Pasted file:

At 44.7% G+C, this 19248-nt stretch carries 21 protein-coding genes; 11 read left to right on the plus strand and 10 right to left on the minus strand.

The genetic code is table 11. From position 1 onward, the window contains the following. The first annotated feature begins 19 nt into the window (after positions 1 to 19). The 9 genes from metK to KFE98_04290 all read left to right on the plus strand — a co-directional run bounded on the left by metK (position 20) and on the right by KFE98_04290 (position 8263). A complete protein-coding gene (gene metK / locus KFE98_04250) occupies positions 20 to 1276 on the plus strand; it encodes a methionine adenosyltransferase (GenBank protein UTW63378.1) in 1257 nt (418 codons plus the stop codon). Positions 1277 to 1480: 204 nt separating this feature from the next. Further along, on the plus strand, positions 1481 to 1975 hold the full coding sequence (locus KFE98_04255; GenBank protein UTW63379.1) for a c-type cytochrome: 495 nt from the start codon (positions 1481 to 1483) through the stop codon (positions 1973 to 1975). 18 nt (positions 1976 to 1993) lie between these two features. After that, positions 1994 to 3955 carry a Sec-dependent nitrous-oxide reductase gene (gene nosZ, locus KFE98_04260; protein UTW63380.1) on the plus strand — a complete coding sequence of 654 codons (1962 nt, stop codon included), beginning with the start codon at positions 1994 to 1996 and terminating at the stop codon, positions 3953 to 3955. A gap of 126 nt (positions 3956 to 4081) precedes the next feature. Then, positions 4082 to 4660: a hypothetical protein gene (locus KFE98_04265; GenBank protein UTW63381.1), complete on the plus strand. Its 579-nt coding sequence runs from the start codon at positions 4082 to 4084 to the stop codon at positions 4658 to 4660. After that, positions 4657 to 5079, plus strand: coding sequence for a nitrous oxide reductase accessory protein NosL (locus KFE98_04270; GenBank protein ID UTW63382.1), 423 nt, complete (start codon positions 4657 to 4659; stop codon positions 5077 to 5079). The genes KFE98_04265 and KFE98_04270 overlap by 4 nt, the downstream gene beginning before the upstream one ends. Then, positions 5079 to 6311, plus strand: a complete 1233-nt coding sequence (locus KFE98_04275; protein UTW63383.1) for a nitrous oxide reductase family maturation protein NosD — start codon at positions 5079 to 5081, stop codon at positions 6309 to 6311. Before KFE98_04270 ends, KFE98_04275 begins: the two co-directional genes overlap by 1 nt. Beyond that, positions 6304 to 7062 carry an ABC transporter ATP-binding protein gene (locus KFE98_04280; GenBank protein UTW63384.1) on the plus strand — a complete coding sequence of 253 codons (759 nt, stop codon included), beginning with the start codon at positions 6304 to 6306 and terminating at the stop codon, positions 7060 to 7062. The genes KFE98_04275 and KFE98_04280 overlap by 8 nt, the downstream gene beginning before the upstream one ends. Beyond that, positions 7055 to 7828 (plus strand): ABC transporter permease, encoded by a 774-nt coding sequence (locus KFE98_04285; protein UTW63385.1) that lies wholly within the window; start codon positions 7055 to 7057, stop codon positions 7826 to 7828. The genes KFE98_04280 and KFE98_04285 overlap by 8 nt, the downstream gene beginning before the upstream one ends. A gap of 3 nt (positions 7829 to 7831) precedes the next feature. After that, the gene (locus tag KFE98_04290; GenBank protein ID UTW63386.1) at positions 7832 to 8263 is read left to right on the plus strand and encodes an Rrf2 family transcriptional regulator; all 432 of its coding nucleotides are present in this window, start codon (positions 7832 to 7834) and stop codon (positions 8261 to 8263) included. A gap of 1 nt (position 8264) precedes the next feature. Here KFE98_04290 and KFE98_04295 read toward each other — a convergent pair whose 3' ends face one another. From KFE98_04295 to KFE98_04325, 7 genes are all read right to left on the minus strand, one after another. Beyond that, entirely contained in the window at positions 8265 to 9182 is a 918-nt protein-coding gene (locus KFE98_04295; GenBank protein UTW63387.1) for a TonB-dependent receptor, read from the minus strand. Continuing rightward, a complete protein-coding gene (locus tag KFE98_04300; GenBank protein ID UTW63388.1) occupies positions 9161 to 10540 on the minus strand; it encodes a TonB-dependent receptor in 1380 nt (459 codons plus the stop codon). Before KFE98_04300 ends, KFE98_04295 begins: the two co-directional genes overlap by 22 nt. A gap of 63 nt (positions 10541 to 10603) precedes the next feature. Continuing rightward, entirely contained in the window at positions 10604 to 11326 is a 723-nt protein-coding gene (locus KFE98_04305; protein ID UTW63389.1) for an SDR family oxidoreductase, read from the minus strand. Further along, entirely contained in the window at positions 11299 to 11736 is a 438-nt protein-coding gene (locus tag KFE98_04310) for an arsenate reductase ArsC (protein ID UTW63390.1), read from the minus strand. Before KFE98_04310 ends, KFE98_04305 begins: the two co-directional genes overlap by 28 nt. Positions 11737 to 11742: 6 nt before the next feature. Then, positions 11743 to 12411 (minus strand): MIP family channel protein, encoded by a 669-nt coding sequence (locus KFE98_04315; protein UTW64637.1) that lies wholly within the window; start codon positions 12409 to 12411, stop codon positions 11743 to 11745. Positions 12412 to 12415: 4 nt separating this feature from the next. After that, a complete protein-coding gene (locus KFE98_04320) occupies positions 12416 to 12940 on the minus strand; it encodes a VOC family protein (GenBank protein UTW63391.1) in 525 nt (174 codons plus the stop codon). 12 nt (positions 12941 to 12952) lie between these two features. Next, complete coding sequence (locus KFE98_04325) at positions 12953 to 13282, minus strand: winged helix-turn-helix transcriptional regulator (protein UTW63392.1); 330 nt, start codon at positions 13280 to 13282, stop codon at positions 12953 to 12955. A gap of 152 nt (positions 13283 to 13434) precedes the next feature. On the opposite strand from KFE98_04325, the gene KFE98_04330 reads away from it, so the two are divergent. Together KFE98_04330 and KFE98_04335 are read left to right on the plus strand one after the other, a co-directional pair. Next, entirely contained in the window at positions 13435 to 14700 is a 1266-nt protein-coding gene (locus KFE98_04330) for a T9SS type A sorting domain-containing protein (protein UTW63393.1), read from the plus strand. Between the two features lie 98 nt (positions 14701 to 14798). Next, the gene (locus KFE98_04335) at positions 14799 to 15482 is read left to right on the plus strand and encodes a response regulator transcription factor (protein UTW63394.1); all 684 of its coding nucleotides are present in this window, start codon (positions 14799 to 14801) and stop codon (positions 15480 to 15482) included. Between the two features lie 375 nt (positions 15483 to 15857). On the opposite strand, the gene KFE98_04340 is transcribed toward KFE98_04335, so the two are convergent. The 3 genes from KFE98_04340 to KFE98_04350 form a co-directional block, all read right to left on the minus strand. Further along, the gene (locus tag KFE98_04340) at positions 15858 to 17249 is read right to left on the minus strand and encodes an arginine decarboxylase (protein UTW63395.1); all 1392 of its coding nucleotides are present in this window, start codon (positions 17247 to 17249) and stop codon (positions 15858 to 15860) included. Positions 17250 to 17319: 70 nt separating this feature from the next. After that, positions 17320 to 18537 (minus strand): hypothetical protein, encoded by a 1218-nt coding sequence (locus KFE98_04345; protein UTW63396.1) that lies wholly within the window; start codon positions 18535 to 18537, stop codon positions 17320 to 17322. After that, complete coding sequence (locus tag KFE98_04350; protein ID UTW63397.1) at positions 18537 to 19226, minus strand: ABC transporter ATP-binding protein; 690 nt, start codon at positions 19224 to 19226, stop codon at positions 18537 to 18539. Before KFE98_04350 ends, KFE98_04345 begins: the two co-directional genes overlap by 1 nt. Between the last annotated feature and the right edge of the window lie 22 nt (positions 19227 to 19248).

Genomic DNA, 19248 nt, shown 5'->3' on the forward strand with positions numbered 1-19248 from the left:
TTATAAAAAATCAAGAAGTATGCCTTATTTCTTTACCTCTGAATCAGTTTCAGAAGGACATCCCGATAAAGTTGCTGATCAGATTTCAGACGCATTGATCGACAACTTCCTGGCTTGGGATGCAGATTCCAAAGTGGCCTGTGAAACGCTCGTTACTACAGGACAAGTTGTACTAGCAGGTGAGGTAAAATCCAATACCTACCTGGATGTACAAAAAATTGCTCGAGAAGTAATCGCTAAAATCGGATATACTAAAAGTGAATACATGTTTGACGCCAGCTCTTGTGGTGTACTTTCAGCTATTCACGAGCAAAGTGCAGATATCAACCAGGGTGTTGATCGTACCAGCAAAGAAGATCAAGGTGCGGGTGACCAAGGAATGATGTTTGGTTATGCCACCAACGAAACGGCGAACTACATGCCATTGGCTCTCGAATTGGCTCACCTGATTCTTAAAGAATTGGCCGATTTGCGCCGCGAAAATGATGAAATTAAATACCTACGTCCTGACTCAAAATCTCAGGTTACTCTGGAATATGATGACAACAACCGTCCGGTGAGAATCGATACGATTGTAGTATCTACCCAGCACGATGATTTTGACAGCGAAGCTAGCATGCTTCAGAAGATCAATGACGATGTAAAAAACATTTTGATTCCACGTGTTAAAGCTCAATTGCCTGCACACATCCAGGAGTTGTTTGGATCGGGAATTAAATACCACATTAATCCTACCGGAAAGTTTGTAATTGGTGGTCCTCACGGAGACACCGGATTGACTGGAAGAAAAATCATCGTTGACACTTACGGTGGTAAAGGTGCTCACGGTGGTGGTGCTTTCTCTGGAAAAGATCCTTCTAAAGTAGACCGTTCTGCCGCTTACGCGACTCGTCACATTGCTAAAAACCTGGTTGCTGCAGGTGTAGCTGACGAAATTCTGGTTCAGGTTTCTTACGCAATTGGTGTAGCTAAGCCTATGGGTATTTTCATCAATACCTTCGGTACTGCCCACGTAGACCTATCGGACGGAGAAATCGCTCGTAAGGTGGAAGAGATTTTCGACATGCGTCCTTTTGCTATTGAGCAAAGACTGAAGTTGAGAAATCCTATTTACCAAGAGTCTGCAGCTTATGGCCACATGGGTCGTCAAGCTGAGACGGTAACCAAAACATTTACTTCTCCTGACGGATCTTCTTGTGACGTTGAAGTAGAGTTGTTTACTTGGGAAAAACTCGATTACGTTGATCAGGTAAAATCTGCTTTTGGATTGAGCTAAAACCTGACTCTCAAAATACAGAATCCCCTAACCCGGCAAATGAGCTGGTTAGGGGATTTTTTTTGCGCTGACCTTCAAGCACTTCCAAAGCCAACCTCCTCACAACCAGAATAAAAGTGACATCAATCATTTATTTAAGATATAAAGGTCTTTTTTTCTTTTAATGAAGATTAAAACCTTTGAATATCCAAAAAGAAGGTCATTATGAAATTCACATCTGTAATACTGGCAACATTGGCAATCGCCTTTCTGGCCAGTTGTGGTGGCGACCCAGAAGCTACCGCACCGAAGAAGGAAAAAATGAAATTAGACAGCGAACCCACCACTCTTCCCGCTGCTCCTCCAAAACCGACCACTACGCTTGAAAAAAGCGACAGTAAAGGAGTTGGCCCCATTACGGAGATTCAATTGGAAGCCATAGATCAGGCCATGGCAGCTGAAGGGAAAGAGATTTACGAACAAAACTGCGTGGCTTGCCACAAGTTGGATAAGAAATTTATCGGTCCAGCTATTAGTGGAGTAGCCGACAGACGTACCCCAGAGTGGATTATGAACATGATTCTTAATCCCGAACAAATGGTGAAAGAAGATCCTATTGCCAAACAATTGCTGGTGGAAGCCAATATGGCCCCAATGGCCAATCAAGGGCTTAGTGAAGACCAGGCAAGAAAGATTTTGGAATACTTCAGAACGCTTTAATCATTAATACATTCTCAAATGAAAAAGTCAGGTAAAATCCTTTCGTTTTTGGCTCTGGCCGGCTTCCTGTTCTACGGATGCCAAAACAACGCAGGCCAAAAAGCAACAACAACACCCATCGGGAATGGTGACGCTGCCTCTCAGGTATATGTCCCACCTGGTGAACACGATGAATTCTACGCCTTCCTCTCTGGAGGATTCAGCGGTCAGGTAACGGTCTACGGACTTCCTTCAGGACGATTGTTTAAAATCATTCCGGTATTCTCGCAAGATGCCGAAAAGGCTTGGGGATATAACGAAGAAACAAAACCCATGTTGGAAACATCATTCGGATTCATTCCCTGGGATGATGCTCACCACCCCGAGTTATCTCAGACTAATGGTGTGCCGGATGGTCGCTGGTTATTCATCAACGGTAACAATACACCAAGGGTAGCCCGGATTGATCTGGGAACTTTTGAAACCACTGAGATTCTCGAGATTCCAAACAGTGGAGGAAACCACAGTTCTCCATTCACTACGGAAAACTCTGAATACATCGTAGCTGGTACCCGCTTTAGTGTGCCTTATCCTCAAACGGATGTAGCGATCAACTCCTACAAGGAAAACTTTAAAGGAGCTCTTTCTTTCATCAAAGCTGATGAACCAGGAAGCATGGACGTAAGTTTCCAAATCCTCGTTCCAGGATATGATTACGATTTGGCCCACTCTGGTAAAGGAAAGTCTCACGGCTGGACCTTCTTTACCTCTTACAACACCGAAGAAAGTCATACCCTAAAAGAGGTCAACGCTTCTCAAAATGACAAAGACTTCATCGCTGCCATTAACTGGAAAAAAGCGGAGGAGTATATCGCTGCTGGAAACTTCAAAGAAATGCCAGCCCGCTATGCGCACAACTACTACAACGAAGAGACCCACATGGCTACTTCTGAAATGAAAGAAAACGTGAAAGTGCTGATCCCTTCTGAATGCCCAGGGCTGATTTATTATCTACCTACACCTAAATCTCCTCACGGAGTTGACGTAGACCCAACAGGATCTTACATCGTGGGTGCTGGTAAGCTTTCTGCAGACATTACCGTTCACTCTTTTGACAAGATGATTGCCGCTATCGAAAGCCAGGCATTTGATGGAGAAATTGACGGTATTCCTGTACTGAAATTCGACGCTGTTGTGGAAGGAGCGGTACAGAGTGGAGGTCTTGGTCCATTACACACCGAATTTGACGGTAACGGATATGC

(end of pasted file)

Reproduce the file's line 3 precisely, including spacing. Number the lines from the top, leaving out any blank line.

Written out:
Genomic DNA, 19248 nt, shown 5'->3' on the forward strand with positions numbered 1-19248 from the left: